Matthew 4
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Then was Jesus led up of the Spirit into the wilderness to be tempted of the devil.



Then marks the close connection between the heavenly voice of the baptism and the fiery ordeal of the forty days. Notice that temptation is not in itself sin; only when the evil suggestions of the tempter are harbored do they become sin. Notice also that all around us is a dark region of evil, out of which temptations arise. Whenever you have received a conspicuous revelation, you may expect a time of testing. This is God’s way of rooting the trees in the soil, and burning in the fair colors which He paints on the vessels that are being made meet for His use.

The first temptation was that our Lord should use for His physical needs the power which had been entrusted to Him, as Son of man, for the service of men. The second was an effort to incite Him to act presumptuously, at the dictate of self-will and apart from the clear guidance of God’s Spirit. The third was to attain the throne by a wrong method. It was only by the cross that He could win power to rule and save. See Heb_4:15-16; Heb_5:8-9.

Now when Jesus had heard that John was cast into prison, he departed into Galilee;



Our Lord’s earliest ministry seems to have been centered in Jerusalem and its contiguous villages. See Joh_2:1-25; Joh_3:1-36. But on the news of the Baptist’s imprisonment, He took up His testimony to the hearers of the heavenly kingdom, which is the reign of God over the hearts and lives of men. Someone has said that it is “the universal awareness of God.” Yet there was a difference! At the commencement of His work, the Savior showed a tenderness and a winsomeness which were very inviting to the crowds of harried sheep. See Mat_9:36. His ministry resembled the gentle, holy dawn that breaks over the mountains and dispels the black shadows of the night. The evangelist quotes the prophet’s anticipation of the coming of Him who is called “Wonderful, Counselor, the Mighty God.” Oh, do not be afraid when Jesus comes to your heart! You may be as far away from goodness and purity as Naphtali and Zebulun from Jerusalem, but Galilee of the Gentiles is included in Joh_3:16.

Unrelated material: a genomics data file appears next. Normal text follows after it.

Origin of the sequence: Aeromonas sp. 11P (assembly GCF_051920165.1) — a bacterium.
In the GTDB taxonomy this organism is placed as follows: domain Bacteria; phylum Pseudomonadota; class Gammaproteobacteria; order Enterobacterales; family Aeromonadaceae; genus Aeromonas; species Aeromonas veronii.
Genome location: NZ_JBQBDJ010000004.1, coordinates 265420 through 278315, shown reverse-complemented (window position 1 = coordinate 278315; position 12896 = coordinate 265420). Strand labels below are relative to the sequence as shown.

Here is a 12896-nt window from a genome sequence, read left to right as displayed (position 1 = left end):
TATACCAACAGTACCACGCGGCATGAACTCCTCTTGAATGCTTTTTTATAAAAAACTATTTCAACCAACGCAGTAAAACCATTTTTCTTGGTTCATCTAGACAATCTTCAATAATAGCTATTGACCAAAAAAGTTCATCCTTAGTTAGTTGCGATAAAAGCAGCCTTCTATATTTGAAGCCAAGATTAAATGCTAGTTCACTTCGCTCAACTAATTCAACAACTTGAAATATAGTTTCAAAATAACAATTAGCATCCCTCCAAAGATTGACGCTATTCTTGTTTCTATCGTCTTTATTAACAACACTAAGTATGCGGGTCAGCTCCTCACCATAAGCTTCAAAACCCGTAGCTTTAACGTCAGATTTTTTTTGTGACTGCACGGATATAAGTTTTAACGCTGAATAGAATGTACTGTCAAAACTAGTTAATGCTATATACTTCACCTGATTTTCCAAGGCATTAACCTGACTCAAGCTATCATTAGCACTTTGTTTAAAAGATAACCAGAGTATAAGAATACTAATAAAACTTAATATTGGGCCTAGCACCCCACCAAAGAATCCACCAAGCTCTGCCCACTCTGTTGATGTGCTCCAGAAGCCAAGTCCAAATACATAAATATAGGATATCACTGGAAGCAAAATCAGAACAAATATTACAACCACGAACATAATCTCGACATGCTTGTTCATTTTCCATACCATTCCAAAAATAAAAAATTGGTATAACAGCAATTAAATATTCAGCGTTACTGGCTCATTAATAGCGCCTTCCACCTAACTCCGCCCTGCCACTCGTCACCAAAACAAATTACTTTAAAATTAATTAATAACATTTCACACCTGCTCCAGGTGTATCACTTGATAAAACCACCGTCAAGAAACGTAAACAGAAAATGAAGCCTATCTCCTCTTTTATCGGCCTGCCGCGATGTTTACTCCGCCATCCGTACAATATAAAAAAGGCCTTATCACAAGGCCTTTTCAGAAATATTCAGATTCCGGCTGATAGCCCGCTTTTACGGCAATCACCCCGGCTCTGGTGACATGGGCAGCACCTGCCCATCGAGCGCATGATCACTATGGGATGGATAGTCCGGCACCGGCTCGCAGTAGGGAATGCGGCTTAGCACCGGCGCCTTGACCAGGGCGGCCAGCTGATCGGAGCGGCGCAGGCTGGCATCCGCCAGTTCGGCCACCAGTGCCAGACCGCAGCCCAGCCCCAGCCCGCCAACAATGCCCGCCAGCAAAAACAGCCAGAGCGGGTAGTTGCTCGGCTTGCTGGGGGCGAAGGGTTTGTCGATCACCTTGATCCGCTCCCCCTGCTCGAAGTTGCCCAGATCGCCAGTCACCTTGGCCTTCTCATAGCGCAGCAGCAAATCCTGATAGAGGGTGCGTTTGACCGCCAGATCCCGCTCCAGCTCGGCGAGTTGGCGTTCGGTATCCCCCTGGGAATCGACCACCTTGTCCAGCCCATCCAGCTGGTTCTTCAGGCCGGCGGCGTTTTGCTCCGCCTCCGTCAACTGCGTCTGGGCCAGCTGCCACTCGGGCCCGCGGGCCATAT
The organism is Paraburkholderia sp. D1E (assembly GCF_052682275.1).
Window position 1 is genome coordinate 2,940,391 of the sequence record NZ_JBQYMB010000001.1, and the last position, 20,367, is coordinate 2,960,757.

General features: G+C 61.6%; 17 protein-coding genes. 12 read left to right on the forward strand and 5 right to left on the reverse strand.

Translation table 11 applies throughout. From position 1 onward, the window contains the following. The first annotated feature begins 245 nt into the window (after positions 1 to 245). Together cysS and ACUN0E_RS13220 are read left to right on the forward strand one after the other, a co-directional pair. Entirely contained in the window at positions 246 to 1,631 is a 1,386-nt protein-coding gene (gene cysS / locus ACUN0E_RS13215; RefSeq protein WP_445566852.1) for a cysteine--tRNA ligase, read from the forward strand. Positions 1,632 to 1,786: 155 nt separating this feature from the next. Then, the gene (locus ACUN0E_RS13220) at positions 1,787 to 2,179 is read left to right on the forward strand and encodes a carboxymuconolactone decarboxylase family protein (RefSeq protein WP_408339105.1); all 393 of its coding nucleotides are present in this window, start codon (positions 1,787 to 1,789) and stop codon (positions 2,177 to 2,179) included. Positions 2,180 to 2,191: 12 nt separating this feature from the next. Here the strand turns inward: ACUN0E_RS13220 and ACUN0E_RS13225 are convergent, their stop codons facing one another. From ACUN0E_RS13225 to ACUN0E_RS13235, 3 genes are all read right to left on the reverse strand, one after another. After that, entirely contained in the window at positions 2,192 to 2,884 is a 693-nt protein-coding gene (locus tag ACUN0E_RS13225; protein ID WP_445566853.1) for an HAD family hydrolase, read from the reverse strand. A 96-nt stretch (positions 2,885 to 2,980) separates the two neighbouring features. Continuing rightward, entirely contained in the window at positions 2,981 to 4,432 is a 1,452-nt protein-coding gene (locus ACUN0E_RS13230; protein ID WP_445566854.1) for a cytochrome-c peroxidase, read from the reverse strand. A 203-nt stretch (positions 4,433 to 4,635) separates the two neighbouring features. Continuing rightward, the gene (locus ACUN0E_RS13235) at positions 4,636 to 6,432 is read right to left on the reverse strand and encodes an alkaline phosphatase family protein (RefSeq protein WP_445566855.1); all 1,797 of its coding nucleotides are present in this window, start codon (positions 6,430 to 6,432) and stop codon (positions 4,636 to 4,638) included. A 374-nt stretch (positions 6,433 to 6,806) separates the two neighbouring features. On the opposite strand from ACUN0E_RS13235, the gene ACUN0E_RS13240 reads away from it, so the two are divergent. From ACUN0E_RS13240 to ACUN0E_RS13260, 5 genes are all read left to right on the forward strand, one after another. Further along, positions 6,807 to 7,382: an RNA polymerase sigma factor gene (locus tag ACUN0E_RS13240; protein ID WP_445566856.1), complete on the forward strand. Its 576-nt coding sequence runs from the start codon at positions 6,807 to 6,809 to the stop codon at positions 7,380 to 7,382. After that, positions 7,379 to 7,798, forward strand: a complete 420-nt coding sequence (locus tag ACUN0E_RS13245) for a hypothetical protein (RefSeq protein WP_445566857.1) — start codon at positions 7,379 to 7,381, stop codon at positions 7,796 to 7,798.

And Jesus, walking by the sea of Galilee, saw two brethren, Simon called Peter, and Andrew his brother, casting a net into the sea: for they were fishers.



We must read the first chapter of John into the opening paragraph. Already the Lord had met with these first disciples in the Jordan valley; but they had returned to their homes and nets. Their prompt surrender was the result of the power over their hearts which the Master had already won. Their old craft was to be theirs still-only in a nobler form. The patience, courage, tact which had been elicited by their calling, were now to be enlisted in the service of souls.

The evangelist then groups together the broad features of the early Galilean ministry. It was a triumphal progress. Notice the reiteration of all, Mat_4:23. The words struggle to convey the wide comprehensiveness of Christ’s influence, even across the border. When the love of God came to our world in the person of Jesus, it immediately began to repair the havoc and damage which sin had caused. There was no hesitation or questioning where it was God’s will to heal. Let us always take that for granted for ourselves and others.

Through the Bible Day by Day by F.B. Meyer

Text Courtesy of Used by Permission.

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